NEW ORLEANS — Meet Bruce Jordan-Swilling, arguably the best football prospect in the Class of 2017 who remains unsure of where he’ll line up at the collegiate level.
Unlike most “athletes,” Jordan-Swilling knows he’ll wind up at either running back or linebacker. The decision remains which position he’ll pursue.
The 6-foot-2, 215-pound New Orleans native is preparing for his second season as a full-time running back at Brother Martin High School, but recently announced that he wants to be pursued as a linebacker at the next level.
The sudden change of heart is a result of conversation he had with his family, including his father, Patrick Swilling, a five-time Pro Bowl linebacker for the New Orleans Saints; his oldest brother, Patrick Swilling Jr., a former guard for the Tulsa basketball team; and brother, Tre’ Swilling, one of the nation’s top cornerback prospects in this year’s class.
Even after announcing he plans to play linebacker in college less than a month ago, Jordan-Swilling remains conflicted.
After all, this decision isn’t about offense versus defense. It’s a matter of weighing his passion against his lifespan.
“If I play linebacker, there’s probably less wear and tear on my body as much as if I play running back,” Jordan-Swilling told SEC Country.
“I’ll last longer, and it’s just a better chance for (me) to get to the league. So I decided to play linebacker, but I’ve been withdrawing from that because … I don’t know yet. I’m still (getting recruited) as a linebacker, but I’m not sure and my decision isn’t final yet.
“Running back is my first love, but I love the game of football. So if linebacker makes me play longer, then I’m definitely going to play linebacker. It’s about making more money, lasting longer and the wear and tear on my body. It’s a decision that in the end, what will be better for me. You don’t want to die early. You want to live as long as possible, so it’s about whatever it takes for me to live longer and have my future remain bright.”
Remembering your first love
Jordan-Swilling began his career at Brother Martin splitting time between the offensive and defensive sides of the ball.
As a freshman, he was one of a handful of running backs coach Mark Bonis utilized in the backfield, while also starting at linebacker. That trend continued for his first two seasons, which resulted in All-District honors as a sophomore in 2014.
The four-star prospect shifted to running back on a full-time basis last season, and the results spoke for themselves.
The then-junior amassed more than 2,000 yards and 34 touchdowns in 2015, and eclipsed the century mark rushing with 20 total touchdowns a month into the season. That included a Week 2 contest in which Jordan-Swilling shook loose for 344 yards on 19 carries and found the end zone in the first half against in an out-of-state battle against St. Stanislaus (Bay St. Louis, Miss.).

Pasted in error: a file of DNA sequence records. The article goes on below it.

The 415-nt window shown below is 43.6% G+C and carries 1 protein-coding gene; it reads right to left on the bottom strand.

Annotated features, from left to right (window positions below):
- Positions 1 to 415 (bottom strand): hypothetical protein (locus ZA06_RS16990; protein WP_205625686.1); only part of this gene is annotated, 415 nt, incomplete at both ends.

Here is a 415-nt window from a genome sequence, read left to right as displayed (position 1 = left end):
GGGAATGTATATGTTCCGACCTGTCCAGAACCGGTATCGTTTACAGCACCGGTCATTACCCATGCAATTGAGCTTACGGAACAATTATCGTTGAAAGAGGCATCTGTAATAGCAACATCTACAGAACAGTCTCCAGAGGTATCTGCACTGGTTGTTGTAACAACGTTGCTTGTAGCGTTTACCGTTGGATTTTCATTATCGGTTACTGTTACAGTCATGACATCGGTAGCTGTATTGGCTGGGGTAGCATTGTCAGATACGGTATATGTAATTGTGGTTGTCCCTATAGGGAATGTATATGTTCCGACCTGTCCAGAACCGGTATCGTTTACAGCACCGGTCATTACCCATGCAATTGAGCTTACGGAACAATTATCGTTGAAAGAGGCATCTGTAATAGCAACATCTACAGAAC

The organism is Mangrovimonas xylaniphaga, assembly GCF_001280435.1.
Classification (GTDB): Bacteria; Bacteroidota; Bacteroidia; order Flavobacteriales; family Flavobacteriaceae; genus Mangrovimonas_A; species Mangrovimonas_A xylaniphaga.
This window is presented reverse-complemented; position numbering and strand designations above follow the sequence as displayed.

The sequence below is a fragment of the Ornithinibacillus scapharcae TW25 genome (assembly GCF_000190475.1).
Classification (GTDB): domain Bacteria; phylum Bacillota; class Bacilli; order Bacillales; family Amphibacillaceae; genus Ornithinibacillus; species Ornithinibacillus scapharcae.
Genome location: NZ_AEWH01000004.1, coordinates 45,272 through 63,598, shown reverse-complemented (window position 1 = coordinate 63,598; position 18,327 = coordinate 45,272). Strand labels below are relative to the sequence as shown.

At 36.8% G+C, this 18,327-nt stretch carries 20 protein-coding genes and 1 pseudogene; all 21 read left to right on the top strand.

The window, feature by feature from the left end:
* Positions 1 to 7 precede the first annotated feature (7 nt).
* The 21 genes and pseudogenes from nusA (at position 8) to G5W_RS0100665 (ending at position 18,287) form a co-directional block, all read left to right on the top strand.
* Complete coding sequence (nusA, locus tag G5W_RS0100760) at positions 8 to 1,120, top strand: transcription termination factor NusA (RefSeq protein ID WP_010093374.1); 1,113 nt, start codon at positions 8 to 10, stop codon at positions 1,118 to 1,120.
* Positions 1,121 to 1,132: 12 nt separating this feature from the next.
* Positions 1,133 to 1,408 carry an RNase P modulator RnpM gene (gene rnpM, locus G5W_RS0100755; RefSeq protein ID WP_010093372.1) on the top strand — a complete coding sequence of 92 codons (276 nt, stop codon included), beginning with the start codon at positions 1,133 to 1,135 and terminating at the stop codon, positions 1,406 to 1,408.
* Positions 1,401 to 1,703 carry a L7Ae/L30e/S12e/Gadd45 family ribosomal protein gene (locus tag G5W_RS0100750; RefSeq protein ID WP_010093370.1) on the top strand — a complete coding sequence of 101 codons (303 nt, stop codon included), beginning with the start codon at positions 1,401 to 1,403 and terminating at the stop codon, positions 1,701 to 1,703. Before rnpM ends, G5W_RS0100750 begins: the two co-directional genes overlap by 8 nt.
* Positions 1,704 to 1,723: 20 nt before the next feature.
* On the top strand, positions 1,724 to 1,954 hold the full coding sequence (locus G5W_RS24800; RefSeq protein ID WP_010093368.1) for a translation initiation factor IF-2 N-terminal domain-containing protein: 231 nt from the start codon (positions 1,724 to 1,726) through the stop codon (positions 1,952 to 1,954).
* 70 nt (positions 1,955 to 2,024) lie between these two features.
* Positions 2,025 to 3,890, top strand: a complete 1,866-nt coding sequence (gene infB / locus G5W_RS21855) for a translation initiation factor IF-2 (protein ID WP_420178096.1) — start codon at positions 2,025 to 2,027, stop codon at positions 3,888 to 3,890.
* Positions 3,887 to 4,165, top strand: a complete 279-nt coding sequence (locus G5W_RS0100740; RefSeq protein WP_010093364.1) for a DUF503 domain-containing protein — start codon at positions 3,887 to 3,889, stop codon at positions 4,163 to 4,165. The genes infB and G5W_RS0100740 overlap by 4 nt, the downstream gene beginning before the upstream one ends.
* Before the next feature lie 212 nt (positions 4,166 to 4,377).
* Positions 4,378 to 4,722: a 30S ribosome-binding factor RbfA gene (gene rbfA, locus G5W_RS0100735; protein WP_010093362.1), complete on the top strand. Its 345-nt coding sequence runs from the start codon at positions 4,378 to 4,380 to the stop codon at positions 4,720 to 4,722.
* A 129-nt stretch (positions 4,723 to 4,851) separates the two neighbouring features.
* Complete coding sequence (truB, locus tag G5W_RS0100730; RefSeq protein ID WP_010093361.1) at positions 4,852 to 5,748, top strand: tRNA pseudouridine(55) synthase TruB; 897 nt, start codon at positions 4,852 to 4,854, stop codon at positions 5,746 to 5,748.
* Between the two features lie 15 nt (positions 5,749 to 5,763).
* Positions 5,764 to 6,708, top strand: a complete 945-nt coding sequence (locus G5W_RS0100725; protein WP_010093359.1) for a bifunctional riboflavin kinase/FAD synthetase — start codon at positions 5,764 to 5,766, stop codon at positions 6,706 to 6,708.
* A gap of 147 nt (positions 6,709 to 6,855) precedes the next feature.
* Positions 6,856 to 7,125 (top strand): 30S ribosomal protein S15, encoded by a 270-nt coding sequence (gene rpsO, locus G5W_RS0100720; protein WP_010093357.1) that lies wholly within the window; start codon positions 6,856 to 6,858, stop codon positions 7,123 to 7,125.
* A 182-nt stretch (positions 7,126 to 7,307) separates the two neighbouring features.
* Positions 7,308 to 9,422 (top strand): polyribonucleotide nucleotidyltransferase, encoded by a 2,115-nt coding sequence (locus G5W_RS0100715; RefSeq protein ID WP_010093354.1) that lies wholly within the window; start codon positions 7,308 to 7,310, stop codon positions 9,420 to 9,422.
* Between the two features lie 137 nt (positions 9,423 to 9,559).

Jordan-Swilling has a feel for the running back position, and he’s making it pretty difficult to ignore.
“First of all, I’d say this a running back next year,” his brother, Tre’, said. “When a big person is able to move like that, fast and violent, and put his talent to use, it’s really amazing.”
Louisiana’s No. 6 overall prospect in the Class of 2017 is gearing up to remain in the backfield his senior season, despite what position he may wind up at in college.
During Brother Martin’s spring practice session on Thursday, Jordan-Swilling received the team lead in carries and emerged as a pass-catcher out of the backfield.
In April, Jordan-Swilling told SEC Country he likes to get the ball, which is exceedingly obvious when you watch him.
Asked about a future in which he’ll play stopping ball-carriers instead, Jordan-Swilling couldn’t hide his true feelings.
“Yeah, I’ll definitely miss being in the backfield,” he said. “That’s my first love.”
High ceiling on either side of the ball
Jordan-Swilling is rated as the nation’s No. 8 outside linebacker, which comes as high praise for a prospect that has starred on the other side of the ball for what will be two years this fall.
If he does in fact keep his plan to play linebacker in college, Jordan-Swilling will remain focused on the running back position for the length of his senior season, then shift his focus to defense next summer.
Still, it’s hard to simply forget a 2,000-yard campaign like that.
Bonis didn’t, and he’s hoping Jordan-Swilling maintains an open mind to playing running back in college, too.
Because of the success he’s had in the Brother Martin backfield, Jordan-Swilling’s head coach believes colleges may recruit him as either a running back or a linebacker, but may decide that ultimately his future should be on the offensive side of the ball.
“I hope he doesn’t shut the door on the possibility of playing running back, because obviously people hear that and some opportunities may not be out there,” Bonis said. “I want to make sure that Bruce finds a place that’s the best fit for him. Right now, he may feel as if linebacker is the best spot for him, but ultimately, college coaches are going to make that decision, and he needs to be open to playing on both sides of the ball to give himself the best opportunity to be successful at the next level.”